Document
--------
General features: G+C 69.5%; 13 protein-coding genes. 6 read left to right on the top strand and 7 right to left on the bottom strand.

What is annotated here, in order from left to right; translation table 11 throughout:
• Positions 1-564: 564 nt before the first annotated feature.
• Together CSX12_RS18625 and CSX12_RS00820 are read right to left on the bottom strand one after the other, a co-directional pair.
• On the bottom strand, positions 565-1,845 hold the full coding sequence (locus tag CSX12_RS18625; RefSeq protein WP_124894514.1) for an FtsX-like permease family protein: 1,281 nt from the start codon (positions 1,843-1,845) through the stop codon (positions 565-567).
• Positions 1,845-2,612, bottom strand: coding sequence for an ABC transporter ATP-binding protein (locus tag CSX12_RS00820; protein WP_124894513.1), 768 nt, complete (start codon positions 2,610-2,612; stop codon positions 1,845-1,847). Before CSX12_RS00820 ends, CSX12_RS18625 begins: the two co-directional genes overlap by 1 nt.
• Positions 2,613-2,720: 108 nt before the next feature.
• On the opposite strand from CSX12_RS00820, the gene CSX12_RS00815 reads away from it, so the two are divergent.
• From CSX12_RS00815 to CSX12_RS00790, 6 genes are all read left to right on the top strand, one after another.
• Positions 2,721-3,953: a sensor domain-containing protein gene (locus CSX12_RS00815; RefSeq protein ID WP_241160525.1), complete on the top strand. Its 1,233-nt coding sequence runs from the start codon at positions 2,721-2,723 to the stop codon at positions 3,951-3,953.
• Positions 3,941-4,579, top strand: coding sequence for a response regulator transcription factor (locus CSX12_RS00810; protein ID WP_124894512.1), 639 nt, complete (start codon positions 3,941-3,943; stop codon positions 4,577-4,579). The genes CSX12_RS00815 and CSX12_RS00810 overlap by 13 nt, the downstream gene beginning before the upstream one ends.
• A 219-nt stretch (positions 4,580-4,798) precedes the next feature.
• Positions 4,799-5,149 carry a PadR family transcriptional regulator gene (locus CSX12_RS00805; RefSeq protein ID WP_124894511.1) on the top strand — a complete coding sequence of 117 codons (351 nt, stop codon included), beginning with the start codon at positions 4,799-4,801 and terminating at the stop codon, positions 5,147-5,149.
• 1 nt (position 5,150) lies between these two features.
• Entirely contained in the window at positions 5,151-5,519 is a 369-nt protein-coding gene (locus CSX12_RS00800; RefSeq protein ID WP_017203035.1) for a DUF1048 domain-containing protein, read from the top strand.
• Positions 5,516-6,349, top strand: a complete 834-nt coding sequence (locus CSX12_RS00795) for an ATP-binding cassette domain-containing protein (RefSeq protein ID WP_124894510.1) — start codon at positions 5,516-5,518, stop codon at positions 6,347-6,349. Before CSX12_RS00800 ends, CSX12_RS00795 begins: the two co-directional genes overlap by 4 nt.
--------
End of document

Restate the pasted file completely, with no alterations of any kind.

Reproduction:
General features: G+C 69.5%; 13 protein-coding genes. 6 read left to right on the top strand and 7 right to left on the bottom strand.

What is annotated here, in order from left to right; translation table 11 throughout:
• Positions 1-564: 564 nt before the first annotated feature.
• Together CSX12_RS18625 and CSX12_RS00820 are read right to left on the bottom strand one after the other, a co-directional pair.
• On the bottom strand, positions 565-1,845 hold the full coding sequence (locus tag CSX12_RS18625; RefSeq protein WP_124894514.1) for an FtsX-like permease family protein: 1,281 nt from the start codon (positions 1,843-1,845) through the stop codon (positions 565-567).
• Positions 1,845-2,612, bottom strand: coding sequence for an ABC transporter ATP-binding protein (locus tag CSX12_RS00820; protein WP_124894513.1), 768 nt, complete (start codon positions 2,610-2,612; stop codon positions 1,845-1,847). Before CSX12_RS00820 ends, CSX12_RS18625 begins: the two co-directional genes overlap by 1 nt.
• Positions 2,613-2,720: 108 nt before the next feature.
• On the opposite strand from CSX12_RS00820, the gene CSX12_RS00815 reads away from it, so the two are divergent.
• From CSX12_RS00815 to CSX12_RS00790, 6 genes are all read left to right on the top strand, one after another.
• Positions 2,721-3,953: a sensor domain-containing protein gene (locus CSX12_RS00815; RefSeq protein ID WP_241160525.1), complete on the top strand. Its 1,233-nt coding sequence runs from the start codon at positions 2,721-2,723 to the stop codon at positions 3,951-3,953.
• Positions 3,941-4,579, top strand: coding sequence for a response regulator transcription factor (locus CSX12_RS00810; protein ID WP_124894512.1), 639 nt, complete (start codon positions 3,941-3,943; stop codon positions 4,577-4,579). The genes CSX12_RS00815 and CSX12_RS00810 overlap by 13 nt, the downstream gene beginning before the upstream one ends.
• A 219-nt stretch (positions 4,580-4,798) precedes the next feature.
• Positions 4,799-5,149 carry a PadR family transcriptional regulator gene (locus CSX12_RS00805; RefSeq protein ID WP_124894511.1) on the top strand — a complete coding sequence of 117 codons (351 nt, stop codon included), beginning with the start codon at positions 4,799-4,801 and terminating at the stop codon, positions 5,147-5,149.
• 1 nt (position 5,150) lies between these two features.
• Entirely contained in the window at positions 5,151-5,519 is a 369-nt protein-coding gene (locus CSX12_RS00800; RefSeq protein ID WP_017203035.1) for a DUF1048 domain-containing protein, read from the top strand.
• Positions 5,516-6,349, top strand: a complete 834-nt coding sequence (locus CSX12_RS00795) for an ATP-binding cassette domain-containing protein (RefSeq protein ID WP_124894510.1) — start codon at positions 5,516-5,518, stop codon at positions 6,347-6,349. Before CSX12_RS00800 ends, CSX12_RS00795 begins: the two co-directional genes overlap by 4 nt.